Espey’s supply chain is secure at this point, and Espey has issued letters to its suppliers and employees saying they are essential to national security, so they need to work and sometimes travel. It can only hope that things hold up, and work reactively to fix any link in the chain that breaks.
“In business, hope is never a strategy ... but this is such uncharted water,” Enright said.
Food production is an essential business and demand is high as people hoard goods. Gatherer’s Granola of Rotterdam is in the unhappy position of being unable to capitalize because it can’t bring in new workers.
CEO Sandro Gerbini said he was in the process of hiring six people to increase production in mid-March when they realized that they could make more on unemployment with the new relief measures being enacted than they could by working — state and federal aid combined are more than a 40-hour paycheck for many low- to moderate- wage jobs.
All six new hires backed out.
“There were some perverse incentives that came out of this,” Gerbini said.
He’s hoping that some incentives are offered to stay in work instead.
COVID-19 itself isn’t a risk to the cleanliness of the granola that Gerbini and his team make — “Our food safety plan already accounted for transmission of diseases and prevention of that,” he said.
What worries him is contagion among the workers. There have been a couple of sore throats reported but no virus among the 15 employees. The production area is large enough that they can be kept more than six feet apart, and they’ve begun staggered shifts to further limit contact.
But a confirmed case of COVID-19 would set the struggling operation back even further.
“We were falling behind before this occurred,” Gerbini said. “We need to be producing 5,000 pounds a week just to tread water.
“We’ve never had a stronger sales funnel. We are asking for higher prices on most of the work we're doing because it’s costing us more in this period.”
Along with the immediate impact of the virus, Gatherer’s Granola has seen some ripple effects.
Plastic bag factories in China shut down early on when COVID-19 began to spread there. Gatherer’s Granola had sourced its granola bags from an American manufacturer, but that company was promptly swamped after the Chinese shutdown. Now Gatherer’s can’t get paper towels for the continual cleanup it needs to do, and can’t get a call back from the linen companies that could supply cloth wipes washed at sanitizing temperatures.
“It’s a weird world,” Gerbini said.
KEEP ON ROLLING
Environment One Corp. in Niskayuna has two business lines, both essential to the smooth functioning of modern society: components for pumped sewer systems and safety systems for power generation facilities.
“They’re life services,” said CEO Eric LaCoppola.
E/One equipment moves 200 million gallons of sewage a day worldwide and protects people who work in power plants.
Like most New Yorkers, the E/One employees who can work at home are doing so electronically. “We're a locked-down network,” said LaCoppola.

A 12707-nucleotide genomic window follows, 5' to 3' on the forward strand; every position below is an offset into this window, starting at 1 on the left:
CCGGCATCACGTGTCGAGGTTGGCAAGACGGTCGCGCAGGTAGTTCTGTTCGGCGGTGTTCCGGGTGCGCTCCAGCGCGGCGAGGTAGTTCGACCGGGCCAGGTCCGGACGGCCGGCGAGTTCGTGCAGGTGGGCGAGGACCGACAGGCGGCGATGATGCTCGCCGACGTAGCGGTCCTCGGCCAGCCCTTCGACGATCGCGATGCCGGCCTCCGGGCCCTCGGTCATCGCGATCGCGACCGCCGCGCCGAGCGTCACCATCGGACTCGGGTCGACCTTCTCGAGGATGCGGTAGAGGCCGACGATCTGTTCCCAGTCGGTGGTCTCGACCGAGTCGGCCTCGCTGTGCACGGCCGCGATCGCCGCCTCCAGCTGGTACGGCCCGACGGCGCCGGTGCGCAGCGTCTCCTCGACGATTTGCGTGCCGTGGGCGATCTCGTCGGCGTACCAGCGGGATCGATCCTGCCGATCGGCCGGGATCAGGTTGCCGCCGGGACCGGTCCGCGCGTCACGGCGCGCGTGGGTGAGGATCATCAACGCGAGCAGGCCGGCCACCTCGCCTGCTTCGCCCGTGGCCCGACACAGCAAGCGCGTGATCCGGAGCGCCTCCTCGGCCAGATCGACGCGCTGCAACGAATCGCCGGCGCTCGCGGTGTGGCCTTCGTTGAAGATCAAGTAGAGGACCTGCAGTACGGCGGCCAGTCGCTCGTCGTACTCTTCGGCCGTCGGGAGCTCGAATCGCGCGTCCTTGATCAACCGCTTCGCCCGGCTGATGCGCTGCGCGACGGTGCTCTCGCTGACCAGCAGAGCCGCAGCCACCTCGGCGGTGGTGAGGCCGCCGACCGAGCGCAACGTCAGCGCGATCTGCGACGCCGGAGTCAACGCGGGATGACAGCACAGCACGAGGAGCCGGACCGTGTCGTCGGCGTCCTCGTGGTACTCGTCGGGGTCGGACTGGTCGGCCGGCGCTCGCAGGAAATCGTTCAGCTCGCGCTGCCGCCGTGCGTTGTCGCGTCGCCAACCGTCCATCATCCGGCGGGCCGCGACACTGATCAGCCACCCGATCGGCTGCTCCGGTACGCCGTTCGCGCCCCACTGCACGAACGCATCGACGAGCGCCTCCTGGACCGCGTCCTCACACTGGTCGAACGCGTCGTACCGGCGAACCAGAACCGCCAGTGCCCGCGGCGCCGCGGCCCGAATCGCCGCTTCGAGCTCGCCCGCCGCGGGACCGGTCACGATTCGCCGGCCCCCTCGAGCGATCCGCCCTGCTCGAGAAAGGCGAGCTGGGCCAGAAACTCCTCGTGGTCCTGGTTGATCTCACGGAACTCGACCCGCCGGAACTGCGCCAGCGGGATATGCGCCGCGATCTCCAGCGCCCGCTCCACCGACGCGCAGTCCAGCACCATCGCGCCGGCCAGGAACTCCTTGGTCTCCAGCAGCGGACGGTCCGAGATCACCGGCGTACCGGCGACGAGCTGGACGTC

In the production area of the large building off Balltown Road, workers are keeping up their work and keeping six feet apart. A few benches and workstations needed to be moved and sanitation efforts were stepped up, but for the most part, employees were not working side by side even before the global pandemic arrived in New York.
E/One sells its products in 45 countries and has yet to see a significant impact from COVID-19 in any of those places, LaCoppola added.
Here at home, a couple of workers with spouses in the medical field have worried about their own health, he added, but so far, no one at E/One is known to have contracted the virus.
BEHIND THE SCENES
Supporting the Capital Region manufacturing community as always is the Center for Economic Growth, but not in the same way it usually does.
It’s trying to help companies navigate unprecedented circumstances with rapidly shifting obstacles and rapidly changing options for assistance.
“A lot of it has just been constantly being informed of what’s happening,” said CEG President Andrew Kennedy.
Working with chambers of commerce, the CEG is trying to direct resources to companies that remain in business and help some manufacturers pivot to produce materials for the fight against COVID-19.
“Some companies lost much of their supply chain in Asia,” Kennedy said.
Others are struggling with inconsistencies in rules and guidance, and unfamiliarity with what new forms of assistance are available, especially from the U.S. Small Business Association.
“There’s clearly been a shock factor with almost all the service industries shut down,” he added.
With all the attention placed on the crisis' impact right now, businesses also need to prepare and be ready for the restart of the economy after the crisis peaks — again with the unknowns of when that will happen and what the landscape will look like at that point.
CEG has had to make a pivot of its own: Its focus in normal times has been to bring new companies into the region. Within a few weeks, it has shifted to keeping existing companies from leaving or failing.